According to its website, "As the leading education services company, Pearson is serious about evolving how the world learns... Real change is our commitment and its results are delivered through connecting capabilities to create actionable, scalable solutions that improve access, affordability, and achievement." Unfortunately, their record suggests that Pearson is primarily serious about profit with little regard to "real change" or how the world actually learns.
Pearson money, both from the corporation and from the foundation, gives it tremendous political influence over educational policy decisions in the United States. Michael Winerip reported in The New York Times that the Pearson Foundation was paying to send school officials on free trips to international conferences where Pearson products were promoted and they met with Pearson executives. According to a report in The Texas Observer, "Pearson has it all -- and all of it has a price. For statewide testing in Texas alone, the company holds a five-year contract worth nearly $500 million to create and administer exams. If students should fail those tests, Pearson offers a series of remedial-learning products to help them pass. Meanwhile, kids are likely to use textbooks from Pearson-owned publishing houses like Prentice Hall and Pearson Longman. Students who want to take virtual classes may well find themselves in a course subcontracted to Pearson. And if the student drops out, Pearson partners with the American Council on Education to offer the GED exam for a profit."
A report published by In the Public Interest charged that Pearson and other for-profit companies are using their foundations to lobby for educational programs that directly benefit the companies. For example, the Foundation for Excellence in Education (FEE) and its partner Chiefs for Change are a conservative education policy advocacy organization founded by former Florida governor "Jeb" Bush. Because FEE is a 501(c)(3) organization, it is not required to disclose its donors. However, the Washington Post reported that FEE and Chiefs for Change are sponsored by among others Pearson and Amplify, which is a Murdoch company.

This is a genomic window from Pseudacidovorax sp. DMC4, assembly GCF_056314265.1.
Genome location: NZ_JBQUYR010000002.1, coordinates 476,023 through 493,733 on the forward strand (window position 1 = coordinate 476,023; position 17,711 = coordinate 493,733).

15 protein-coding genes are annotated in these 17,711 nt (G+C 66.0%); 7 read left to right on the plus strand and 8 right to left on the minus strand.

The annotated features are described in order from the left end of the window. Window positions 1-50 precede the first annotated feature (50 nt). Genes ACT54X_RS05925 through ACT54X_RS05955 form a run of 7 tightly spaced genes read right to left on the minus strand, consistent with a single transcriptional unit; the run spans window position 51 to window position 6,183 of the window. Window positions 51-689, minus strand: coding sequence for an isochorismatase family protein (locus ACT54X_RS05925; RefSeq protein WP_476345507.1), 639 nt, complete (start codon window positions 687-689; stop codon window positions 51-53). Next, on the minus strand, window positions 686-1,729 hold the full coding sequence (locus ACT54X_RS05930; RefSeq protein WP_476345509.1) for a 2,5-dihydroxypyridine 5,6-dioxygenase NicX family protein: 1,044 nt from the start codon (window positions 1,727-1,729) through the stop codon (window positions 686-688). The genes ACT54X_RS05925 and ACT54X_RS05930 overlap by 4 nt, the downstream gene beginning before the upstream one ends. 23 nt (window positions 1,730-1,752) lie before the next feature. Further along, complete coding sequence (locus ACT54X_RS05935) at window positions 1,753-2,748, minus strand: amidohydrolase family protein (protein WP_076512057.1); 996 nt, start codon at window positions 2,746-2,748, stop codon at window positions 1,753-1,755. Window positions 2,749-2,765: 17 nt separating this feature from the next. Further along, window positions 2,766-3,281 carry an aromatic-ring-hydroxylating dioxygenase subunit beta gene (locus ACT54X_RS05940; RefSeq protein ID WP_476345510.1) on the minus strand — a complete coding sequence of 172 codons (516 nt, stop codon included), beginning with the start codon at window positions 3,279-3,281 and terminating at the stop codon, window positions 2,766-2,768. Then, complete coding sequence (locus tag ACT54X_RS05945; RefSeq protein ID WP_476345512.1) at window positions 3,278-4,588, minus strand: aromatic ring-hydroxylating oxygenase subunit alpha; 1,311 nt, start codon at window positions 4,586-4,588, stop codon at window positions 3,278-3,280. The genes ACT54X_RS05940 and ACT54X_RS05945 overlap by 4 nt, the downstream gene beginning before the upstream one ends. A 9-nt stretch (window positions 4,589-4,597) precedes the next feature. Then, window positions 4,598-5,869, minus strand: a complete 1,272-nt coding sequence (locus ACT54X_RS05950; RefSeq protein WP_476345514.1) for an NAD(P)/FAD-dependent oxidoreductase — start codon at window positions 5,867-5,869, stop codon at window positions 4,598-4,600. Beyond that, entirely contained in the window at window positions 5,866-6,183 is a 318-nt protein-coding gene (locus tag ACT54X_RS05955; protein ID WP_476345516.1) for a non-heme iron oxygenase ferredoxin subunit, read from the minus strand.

The Foundation for Excellence in Education and Chiefs for Change are involved in writing education laws and regulations in Florida, Louisiana, Maine, New Mexico, Oklahoma, and Rhode Island that benefit its private funders. According to David Cohen, chair of In the Public Interest, "Testing companies and for-profit online schools see education as big business. For-profit companies are hiding behind FEE and other business lobby organizations they fund to write laws and promote policies that enrich the companies."
The test score foul-up experienced in New York City is also nothing new. According to Bob Schaeffer, Public Education Director for FairTest: National Center for Fair & Open Testing, it happens repeatedly. In 1998, test score delivery was delayed in California. In 1999-2000, Pearson misgraded 12,000 tests in Arizona.
2000 was a particularly bad year for Pearson. Florida fined Pearson $4 million because of delays in test score delivery. In Washington, over two hundred thousand writing exams had to be rescored. In Minnesota, Pearson misgraded 45,739 graduation tests, which resulted in a lawsuit with a $11 million settlement. The judge hearing the case found that there had been "years of quality control problems" and a "culture emphasizing profitability and cost-cutting."
But the problems in Minnesota did not stop. In 2002, a computer glitch caused malfunctions in some online math tests and Pearson incorrectly failed nearly 8,000 Minnesota students on a test that was required for high school graduation. Pearson agreed to pay up to $7 million in damages for that problem. In 2007, a Minnesota online statewide math test was shut down after the program malfunctioned for 25% of the districts that were using it. In 2010, the results from online science tests taken by 180,000 students in grades 5 to 8 were delayed due to scoring errors.
Meanwhile Pearson's problems seemed to be spreading like a computer virus. In 2005, test scores were delayed and fines were levied against Pearson in Michigan; in Virginia computerized tests were misgraded; and on the 2005-2006 SAT college admissions test over four thousand tests were wrongly scored and Pearson was forced to pay a $3 million settlement. Pearson blamed the SAT errors on "excessive moisture that caused the answer sheets to expand before they were scanned at the company's large test-processing site in Austin, Tex."